We have recently shown that the kidney has a remarkable ability to maintain stable tissue oxygen tension (PO2) in the face of changes in renal blood flow (RBF) within the physiological range (O’Connor et al., 2006; Leong et al., 2007). According to the conventional view of kidney oxygenation, maintenance of homeostasis of kidney oxygenation is thought to be achieved almost exclusively through the ‘flow limited’ nature of kidney oxygen consumption (VO2). That is, because most oxygen consumption by kidney tissue is attributable to sodium reabsorption, which in turn also drives reabsorption of other solutes, renal VO2 often varies in proportion with glomerular filtration rate and thus RBF. However, this mechanism could only completely maintain homeostasis of kidney oxygenation if there is no mis-match between changes in renal oxygen delivery (DO2) and VO2. Therefore, we investigated the potential for percentage oxygen extraction by the kidney to increase during renal ischaemia, even in the absence of reduced tissue PO2.
Rabbits were anaesthetised with pentobarbitone (90-150 mg plus 30-50 mg/h) and artificially ventilated. Catheters were placed in the ear arteries and renal vein and a transit-time ultrasound flow probe was placed around the renal artery. DO2 and VO2 were calculated from the oxygen content of renal venous and/or arterial blood and RBF. Cortical tissue PO2 was determined by fluorescence optode. Urine was collected from the catheterized ureter. For electrical stimulation of the renal nerves (RNS, n = 15), the renal nerves were sectioned cranially and placed on stimulating electrodes (O’Connor et al., 2006). For renal arterial infusion of angiotensin II (n = 12), a catheter was placed in the renal artery (Leong et al., 2007).
The figure shows responses to RNS and angiotensin II infusion. Baseline values are within each panel. RNS caused frequency-dependent reductions in RBF (-44 ± 4% at 2 Hz) and DO2 (-49 ± 4%), but a smaller reduction in VO2 (-30 ± 7%). Angiotensin II reduced RBF (-37 ± 3%) and DO2 (-38 ± 3%), but not VO2 (+10 ± 10%). Despite mis-matched changes in DO2 and VO2, cortical tissue PO2 did not fall. Percentage oxygen extraction increased 1.4-fold during 2 Hz RNS and 1.8-fold during angiotensin II. Renal venous PO2 fell by -5.7 ± 1.7 mmHg during 2 Hz RNS and by -11.2 ± 2.0 mmHg during angiotensin II infusion. Neither renal venous blood PCO2 nor pH changed in response to these ischaemic stimuli.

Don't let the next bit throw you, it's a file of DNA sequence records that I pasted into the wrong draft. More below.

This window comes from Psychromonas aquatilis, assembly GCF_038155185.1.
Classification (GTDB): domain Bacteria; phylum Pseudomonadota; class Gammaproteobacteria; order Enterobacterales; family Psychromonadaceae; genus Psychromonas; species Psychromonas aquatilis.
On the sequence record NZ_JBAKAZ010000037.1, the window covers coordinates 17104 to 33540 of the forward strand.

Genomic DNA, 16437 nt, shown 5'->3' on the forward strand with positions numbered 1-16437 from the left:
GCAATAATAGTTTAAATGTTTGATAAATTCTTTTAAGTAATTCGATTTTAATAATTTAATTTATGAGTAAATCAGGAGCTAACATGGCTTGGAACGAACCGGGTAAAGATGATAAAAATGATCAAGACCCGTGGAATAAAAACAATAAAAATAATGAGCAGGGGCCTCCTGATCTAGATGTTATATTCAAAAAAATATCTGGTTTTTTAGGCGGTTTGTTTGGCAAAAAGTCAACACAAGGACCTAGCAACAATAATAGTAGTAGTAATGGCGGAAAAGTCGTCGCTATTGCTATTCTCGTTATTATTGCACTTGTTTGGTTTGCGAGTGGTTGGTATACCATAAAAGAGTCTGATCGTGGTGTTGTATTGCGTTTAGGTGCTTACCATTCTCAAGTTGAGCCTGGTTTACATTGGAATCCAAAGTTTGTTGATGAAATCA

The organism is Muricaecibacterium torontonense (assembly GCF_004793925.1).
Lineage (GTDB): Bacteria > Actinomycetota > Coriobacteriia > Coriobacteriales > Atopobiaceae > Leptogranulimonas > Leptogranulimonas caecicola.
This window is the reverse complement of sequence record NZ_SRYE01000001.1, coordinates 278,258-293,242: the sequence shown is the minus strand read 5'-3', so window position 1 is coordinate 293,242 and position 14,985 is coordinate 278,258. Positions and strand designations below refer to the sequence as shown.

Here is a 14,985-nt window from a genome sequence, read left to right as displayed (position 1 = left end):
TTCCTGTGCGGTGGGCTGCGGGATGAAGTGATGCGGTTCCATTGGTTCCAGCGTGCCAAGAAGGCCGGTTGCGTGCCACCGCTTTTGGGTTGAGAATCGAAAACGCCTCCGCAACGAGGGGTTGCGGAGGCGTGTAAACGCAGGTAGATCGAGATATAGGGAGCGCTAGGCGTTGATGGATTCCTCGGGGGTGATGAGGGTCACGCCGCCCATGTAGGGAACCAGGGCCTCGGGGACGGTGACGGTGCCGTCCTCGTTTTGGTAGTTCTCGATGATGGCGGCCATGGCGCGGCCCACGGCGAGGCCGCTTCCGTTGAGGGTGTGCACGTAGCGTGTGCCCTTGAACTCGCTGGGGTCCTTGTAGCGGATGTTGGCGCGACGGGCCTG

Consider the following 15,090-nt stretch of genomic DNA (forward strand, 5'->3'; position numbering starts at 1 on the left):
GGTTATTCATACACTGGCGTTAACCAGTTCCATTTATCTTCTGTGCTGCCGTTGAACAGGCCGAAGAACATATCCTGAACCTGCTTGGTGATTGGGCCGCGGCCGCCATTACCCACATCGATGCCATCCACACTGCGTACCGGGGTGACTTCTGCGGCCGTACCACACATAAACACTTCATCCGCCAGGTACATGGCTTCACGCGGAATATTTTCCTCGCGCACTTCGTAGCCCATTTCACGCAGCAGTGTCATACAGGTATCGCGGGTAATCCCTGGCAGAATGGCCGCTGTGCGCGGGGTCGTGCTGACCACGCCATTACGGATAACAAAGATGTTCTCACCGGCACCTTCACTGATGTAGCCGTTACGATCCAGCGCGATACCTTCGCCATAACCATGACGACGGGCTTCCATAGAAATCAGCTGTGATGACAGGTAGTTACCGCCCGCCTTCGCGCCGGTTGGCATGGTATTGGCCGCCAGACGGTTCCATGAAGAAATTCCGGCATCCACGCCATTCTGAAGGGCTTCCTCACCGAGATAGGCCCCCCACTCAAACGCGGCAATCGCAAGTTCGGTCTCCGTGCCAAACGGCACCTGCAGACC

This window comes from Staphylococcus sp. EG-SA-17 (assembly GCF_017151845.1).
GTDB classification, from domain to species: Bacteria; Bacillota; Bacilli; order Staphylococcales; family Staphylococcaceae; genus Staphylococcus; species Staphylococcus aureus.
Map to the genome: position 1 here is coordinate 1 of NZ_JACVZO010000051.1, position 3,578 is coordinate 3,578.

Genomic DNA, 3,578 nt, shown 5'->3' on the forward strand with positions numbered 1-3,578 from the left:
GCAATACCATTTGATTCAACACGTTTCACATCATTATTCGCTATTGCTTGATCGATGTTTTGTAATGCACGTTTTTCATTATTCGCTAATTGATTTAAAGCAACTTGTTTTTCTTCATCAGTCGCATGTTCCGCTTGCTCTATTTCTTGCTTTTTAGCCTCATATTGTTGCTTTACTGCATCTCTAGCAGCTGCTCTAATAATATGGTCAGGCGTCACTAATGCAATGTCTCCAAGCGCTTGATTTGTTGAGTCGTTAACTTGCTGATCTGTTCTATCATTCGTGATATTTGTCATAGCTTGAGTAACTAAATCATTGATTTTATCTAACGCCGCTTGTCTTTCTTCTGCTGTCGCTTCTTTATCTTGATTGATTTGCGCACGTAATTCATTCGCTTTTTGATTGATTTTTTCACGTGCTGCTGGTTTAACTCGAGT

We conclude that during mild renal ischaemia, induced by RNS or angiotensin II infusion, reductions in DO2 are not matched by reductions in VO2. But tissue hypoxia does not occur, because the kidney extracts a greater proportion of DO2, even in the absence of an increase in the PO2 gradient between arterial blood and tissue. We speculate that increased percentage oxygen extraction could be driven by changes in the counter-current exchange of oxygen and/or carbon dioxide between renal arteries and veins. For example, diffusional shunting of carbon dioxide from intrarenal veins to arteries may increase during ischemia, reducing the pH of blood in peritubular capillaries. This should reduce the affinity of haemoglobin for oxygen (the Bohr effect) within renal peritubular capillaries, so increasing delivery of oxygen to tissue. There is also a theoretical basis for diffusional shunting of oxygen to decrease during renal ischemia (Evans et al., 2008), which should increase delivery of oxygen to tissue.
Evans RG, Gardiner BS, Smith DW, O’Connor PM. (2008) American Journal of Physiology – Renal Physiology doi:10.1152/ajprenal.90230.2008
Leong C-L, Anderson WP, O’Connor PM, Evans RG. (2007) American Journal of Physiology – Renal Physiology 292: F1726-33.
O’Connor PM, Kett MM, Anderson WP, Evans RG. (2006) American Journal of Physiology – Renal Physiology 290: F688-94.